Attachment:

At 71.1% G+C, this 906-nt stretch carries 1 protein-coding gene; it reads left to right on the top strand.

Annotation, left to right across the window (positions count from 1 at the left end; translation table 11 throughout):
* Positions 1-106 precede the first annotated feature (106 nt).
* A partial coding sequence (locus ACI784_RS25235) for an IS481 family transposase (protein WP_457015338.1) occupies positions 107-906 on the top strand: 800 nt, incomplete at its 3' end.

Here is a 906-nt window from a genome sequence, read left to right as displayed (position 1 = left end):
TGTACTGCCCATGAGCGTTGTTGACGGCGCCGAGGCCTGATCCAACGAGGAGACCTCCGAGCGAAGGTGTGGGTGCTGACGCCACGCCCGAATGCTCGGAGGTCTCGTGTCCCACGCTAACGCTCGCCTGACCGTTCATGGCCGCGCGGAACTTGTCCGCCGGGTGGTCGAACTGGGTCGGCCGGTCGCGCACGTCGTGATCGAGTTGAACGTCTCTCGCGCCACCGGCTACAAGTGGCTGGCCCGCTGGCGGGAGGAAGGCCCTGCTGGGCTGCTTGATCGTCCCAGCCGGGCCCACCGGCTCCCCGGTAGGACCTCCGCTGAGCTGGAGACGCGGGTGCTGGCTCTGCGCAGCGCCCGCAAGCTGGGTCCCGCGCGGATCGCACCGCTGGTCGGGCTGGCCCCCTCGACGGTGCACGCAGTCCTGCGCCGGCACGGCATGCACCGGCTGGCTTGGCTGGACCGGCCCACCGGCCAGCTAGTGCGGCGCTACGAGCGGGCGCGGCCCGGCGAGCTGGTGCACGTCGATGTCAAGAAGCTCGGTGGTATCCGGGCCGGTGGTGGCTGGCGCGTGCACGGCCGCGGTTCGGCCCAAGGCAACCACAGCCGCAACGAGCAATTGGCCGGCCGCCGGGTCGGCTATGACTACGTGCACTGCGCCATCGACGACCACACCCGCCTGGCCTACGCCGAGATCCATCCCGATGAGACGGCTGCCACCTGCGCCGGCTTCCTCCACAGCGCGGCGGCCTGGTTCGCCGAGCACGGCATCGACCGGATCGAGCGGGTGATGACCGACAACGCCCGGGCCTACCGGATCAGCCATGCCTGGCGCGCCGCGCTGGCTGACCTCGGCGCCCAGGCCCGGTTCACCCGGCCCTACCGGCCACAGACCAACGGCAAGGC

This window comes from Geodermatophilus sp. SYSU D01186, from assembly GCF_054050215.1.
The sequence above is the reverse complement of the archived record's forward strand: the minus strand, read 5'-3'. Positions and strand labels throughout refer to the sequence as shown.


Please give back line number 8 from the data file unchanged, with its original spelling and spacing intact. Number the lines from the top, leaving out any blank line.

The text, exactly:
The sequence above is the reverse complement of the archived record's forward strand: the minus strand, read 5'-3'. Positions and strand labels throughout refer to the sequence as shown.